STATEMENT: Kudos to USTR for Updating U.S. Trade Policy to Not Undermine AI, Privacy, and Other Digital Governance Initiatives that Congress and the White House Are Considering

CONTACT:  Jimmy Wyderko

For Immediate Release: Oct. 25, 2023




Kudos to USTR for Updating U.S. Trade Policy to Not Undermine AI, Privacy, and Other Digital Governance Initiatives that Congress and the White House Are Considering


WASHINGTON, D.C. – In response to the Biden administration’s announcement that the U.S. government will no longer support Trump-era “digital trade” proposals pushed by Big Tech lobbyists at the World Trade Organization (WTO), Lori Wallach, director of the Rethink Trade program at the American Economic Liberties Project said:


“We commend the Biden administration for defending U.S. workers, consumers, and entrepreneurs by withdrawing U.S. government support for a Big Tech plan to commandeer trade negotiations and rig the rules against digital policies needed here and around the world to counter Big Tech abuses.


The terms that the Trump administration proposed at the WTO in 2019 broke from two decades of U.S. policy and reflected uniquely extreme provisions that Big Tech interests managed to slip into the U.S.-Mexico-Canada Agreement but that do not appear in any previous U.S. congressionally approved deals with e-commerce or “digital trade” provisions. 


Thankfully, the Biden administration’s approach to “digital trade” respects that Congress and regulatory agencies are now developing U.S. digital policies to promote fair markets and safeguard Americans’ privacy, civil rights and right to repair and rejects Big Tech’s efforts to internationally preempt all of this via binding “trade” rules. For instance, the Protecting Americans’ Data from Foreign Surveillance Act, introduced by Sen. Ron Wyden and others, bans flows of bulk U.S. data to “high risk” countries, such as China. This sort of U.S. government regulation of data flows would have been forbidden under one of the WTO provisions that the Trump administration had proposed for which the Biden administration withdrew support.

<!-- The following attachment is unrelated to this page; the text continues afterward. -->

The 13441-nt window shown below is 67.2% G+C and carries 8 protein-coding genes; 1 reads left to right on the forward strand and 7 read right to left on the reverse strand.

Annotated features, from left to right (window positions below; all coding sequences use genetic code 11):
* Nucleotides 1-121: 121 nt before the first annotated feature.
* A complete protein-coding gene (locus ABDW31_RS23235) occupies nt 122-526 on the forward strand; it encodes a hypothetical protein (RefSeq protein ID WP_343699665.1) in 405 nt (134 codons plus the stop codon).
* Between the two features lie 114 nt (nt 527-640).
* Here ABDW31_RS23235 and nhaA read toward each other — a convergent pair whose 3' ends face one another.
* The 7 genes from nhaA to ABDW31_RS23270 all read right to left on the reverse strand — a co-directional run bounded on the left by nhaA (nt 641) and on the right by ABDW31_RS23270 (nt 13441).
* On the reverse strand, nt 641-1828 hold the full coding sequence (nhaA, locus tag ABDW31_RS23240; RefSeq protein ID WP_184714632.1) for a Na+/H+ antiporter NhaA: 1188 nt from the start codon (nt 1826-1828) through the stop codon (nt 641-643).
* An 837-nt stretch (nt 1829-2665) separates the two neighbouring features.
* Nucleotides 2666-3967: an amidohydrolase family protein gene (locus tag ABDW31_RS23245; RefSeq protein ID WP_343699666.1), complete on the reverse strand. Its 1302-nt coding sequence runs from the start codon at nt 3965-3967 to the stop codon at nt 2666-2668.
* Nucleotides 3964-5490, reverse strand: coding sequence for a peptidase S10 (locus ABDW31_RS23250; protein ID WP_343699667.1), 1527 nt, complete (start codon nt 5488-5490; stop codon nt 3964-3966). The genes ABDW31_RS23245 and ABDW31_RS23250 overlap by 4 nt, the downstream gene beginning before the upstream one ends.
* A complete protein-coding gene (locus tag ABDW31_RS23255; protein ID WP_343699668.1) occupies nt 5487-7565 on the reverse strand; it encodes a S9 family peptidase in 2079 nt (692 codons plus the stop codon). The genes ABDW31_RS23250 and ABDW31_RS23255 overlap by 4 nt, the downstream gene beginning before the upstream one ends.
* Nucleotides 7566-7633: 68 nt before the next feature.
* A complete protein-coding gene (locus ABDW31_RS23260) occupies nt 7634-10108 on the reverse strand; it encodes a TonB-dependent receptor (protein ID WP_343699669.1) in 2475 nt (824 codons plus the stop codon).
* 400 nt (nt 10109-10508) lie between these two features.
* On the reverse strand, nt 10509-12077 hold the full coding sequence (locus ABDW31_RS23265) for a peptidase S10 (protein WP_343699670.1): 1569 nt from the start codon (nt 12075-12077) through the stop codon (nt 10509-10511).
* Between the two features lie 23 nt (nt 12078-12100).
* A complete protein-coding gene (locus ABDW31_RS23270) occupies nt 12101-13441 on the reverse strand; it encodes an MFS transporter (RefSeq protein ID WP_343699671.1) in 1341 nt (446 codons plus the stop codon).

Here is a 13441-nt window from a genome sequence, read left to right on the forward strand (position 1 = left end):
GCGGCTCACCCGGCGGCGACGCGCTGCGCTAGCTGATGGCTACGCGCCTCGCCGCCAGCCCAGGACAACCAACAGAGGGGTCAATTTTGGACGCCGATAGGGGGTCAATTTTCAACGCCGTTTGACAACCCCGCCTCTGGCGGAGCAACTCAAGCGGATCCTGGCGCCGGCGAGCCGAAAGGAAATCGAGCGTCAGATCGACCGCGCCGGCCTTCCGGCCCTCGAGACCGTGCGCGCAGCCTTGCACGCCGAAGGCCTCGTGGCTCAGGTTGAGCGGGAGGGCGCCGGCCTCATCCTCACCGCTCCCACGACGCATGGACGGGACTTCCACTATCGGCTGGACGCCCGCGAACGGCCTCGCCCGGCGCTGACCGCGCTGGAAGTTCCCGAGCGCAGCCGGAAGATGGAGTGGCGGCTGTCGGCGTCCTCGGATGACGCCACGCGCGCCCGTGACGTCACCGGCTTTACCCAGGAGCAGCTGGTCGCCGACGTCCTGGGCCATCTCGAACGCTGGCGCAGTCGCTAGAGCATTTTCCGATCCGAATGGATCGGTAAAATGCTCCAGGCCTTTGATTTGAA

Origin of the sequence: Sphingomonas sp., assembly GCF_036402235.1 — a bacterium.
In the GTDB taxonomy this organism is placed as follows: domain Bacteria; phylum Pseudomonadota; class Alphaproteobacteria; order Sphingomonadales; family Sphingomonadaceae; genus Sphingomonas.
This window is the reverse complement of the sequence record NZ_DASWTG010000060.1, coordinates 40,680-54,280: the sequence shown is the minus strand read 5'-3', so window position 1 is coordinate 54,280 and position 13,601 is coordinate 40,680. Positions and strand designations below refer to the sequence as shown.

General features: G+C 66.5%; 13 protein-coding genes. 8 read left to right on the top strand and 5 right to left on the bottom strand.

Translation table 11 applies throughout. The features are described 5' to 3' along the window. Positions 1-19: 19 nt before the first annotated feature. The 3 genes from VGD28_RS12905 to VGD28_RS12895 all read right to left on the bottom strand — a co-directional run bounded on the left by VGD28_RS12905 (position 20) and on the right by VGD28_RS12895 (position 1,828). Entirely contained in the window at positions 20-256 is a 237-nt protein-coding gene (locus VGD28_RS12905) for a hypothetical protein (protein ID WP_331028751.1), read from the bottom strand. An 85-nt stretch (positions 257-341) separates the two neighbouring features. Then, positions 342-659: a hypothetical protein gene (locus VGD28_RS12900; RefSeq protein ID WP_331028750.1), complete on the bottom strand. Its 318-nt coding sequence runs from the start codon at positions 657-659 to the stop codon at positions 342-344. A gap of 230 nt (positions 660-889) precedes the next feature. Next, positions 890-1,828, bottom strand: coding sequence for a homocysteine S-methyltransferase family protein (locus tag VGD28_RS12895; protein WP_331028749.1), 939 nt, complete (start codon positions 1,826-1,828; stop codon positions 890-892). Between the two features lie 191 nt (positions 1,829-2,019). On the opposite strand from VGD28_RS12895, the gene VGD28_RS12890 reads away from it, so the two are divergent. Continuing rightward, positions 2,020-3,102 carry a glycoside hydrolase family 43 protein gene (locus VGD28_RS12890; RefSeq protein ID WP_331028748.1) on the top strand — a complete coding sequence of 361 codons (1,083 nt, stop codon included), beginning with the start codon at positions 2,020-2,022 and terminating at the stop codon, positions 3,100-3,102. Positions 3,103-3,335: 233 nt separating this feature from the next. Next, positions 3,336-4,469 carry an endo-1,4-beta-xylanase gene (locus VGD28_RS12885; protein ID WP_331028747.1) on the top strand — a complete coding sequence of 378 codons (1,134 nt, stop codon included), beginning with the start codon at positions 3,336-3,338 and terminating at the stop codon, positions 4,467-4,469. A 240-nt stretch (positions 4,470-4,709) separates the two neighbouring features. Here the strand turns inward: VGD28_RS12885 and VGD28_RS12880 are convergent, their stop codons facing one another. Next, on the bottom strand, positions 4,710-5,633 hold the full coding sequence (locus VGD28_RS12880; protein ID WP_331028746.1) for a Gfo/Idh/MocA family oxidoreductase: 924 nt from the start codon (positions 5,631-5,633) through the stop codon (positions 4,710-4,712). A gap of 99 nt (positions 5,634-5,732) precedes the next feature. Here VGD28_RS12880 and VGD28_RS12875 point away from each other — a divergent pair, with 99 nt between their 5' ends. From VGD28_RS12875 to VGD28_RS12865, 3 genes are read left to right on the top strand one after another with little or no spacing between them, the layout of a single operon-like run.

It is not surprising that Big Tech lobbyists and their allies are raging against the Biden administration’s decision to no longer support the Trump-era “digital trade” proposals that would undermine the domestic digital governance policies these lobbyists spend millions to kill domestically. The Big Tech lobby had hoped to use trade negotiations to lock in rules to evade accountability for their violations of our privacy and monopolistic abuses.


It is revealing that Big Tech’s actual goals are so self-interested and damaging to most of us that their only tactic is to distract and invoke fear that, absurdly, China will somehow benefit from USTR acting to protect U.S. workers, consumers, and entrepreneurs rather than allowing Big Tech to abuse trade talks. 


Some of the wild-eyed China claims are exactly opposite of the facts. The Biden administration did not cede its ability to safeguard U.S. consumers’ data, but rather withdrew support for a provision that forbids governments from regulating data flows, which would have forbidden the bans on U.S. data flowing to China and other included in bills like the Protecting Americans’ Data from Foreign Surveillance Act. The Biden administration did not leave the WTO talks so China could run the show, but rather as an active participant withdrew support for a handful of extreme provisions. 



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